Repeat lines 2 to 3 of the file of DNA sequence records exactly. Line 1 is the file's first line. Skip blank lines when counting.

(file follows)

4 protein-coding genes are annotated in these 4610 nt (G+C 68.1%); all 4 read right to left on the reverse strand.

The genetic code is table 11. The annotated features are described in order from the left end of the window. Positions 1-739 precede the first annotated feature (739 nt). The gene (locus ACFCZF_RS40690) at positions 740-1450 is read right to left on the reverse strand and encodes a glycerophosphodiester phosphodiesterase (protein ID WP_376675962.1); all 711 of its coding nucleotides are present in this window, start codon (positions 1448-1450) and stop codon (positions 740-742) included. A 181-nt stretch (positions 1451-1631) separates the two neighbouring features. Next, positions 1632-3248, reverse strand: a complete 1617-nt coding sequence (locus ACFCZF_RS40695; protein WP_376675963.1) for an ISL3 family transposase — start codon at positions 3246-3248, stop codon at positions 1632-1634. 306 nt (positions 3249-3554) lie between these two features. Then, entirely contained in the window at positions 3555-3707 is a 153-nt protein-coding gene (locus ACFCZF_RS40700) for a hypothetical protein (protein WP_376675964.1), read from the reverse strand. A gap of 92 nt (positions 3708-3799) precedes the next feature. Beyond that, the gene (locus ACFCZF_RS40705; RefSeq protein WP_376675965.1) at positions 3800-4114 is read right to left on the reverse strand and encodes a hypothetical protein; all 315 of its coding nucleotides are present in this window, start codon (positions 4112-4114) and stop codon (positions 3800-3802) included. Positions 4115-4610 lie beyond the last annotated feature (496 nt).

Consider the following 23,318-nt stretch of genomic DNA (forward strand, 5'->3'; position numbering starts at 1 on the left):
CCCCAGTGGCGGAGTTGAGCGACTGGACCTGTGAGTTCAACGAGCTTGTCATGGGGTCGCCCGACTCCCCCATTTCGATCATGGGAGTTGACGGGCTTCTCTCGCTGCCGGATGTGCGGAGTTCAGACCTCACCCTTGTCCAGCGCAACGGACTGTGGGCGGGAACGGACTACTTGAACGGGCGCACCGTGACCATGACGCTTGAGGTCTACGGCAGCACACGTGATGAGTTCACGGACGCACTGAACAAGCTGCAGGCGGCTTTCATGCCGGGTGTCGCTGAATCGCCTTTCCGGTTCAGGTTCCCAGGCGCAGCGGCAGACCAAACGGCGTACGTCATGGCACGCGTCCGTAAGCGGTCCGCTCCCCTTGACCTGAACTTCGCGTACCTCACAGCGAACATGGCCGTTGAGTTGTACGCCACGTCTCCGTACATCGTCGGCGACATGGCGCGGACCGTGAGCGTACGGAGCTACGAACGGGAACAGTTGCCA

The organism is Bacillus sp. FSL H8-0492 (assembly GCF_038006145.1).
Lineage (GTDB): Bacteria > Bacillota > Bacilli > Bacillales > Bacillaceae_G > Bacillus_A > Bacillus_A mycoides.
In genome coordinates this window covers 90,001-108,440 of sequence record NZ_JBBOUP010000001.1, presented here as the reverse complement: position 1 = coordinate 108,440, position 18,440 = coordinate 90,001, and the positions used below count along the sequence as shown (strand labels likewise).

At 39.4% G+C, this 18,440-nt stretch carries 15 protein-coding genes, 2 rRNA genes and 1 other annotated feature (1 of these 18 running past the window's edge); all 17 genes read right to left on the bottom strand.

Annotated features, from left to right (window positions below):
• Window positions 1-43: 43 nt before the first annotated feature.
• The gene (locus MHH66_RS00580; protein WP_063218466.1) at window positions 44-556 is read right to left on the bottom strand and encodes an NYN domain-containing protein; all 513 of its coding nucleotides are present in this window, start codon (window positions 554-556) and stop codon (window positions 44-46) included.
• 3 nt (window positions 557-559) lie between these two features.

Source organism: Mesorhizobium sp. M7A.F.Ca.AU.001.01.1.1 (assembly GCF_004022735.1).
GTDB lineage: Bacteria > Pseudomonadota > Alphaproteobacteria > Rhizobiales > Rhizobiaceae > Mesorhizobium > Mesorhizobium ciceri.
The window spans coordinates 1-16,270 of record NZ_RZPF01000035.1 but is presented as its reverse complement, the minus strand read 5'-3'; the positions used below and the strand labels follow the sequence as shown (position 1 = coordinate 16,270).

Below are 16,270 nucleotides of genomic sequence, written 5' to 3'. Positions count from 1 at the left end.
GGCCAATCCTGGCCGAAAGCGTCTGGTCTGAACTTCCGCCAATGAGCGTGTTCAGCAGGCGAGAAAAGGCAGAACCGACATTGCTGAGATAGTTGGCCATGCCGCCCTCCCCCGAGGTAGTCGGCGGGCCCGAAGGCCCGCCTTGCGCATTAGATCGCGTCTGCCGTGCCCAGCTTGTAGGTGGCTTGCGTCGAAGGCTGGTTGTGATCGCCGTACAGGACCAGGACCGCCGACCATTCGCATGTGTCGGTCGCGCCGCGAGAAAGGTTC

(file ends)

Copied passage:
The genetic code is table 11. The annotated features are described in order from the left end of the window. Positions 1-739 precede the first annotated feature (739 nt). The gene (locus ACFCZF_RS40690) at positions 740-1450 is read right to left on the reverse strand and encodes a glycerophosphodiester phosphodiesterase (protein ID WP_376675962.1); all 711 of its coding nucleotides are present in this window, start codon (positions 1448-1450) and stop codon (positions 740-742) included. A 181-nt stretch (positions 1451-1631) separates the two neighbouring features. Next, positions 1632-3248, reverse strand: a complete 1617-nt coding sequence (locus ACFCZF_RS40695; protein WP_376675963.1) for an ISL3 family transposase — start codon at positions 3246-3248, stop codon at positions 1632-1634. 306 nt (positions 3249-3554) lie between these two features. Then, entirely contained in the window at positions 3555-3707 is a 153-nt protein-coding gene (locus ACFCZF_RS40700) for a hypothetical protein (protein WP_376675964.1), read from the reverse strand. A gap of 92 nt (positions 3708-3799) precedes the next feature. Beyond that, the gene (locus ACFCZF_RS40705; RefSeq protein WP_376675965.1) at positions 3800-4114 is read right to left on the reverse strand and encodes a hypothetical protein; all 315 of its coding nucleotides are present in this window, start codon (positions 4112-4114) and stop codon (positions 3800-3802) included. Positions 4115-4610 lie beyond the last annotated feature (496 nt).

Consider the following 23,318-nt stretch of genomic DNA (forward strand, 5'->3'; position numbering starts at 1 on the left):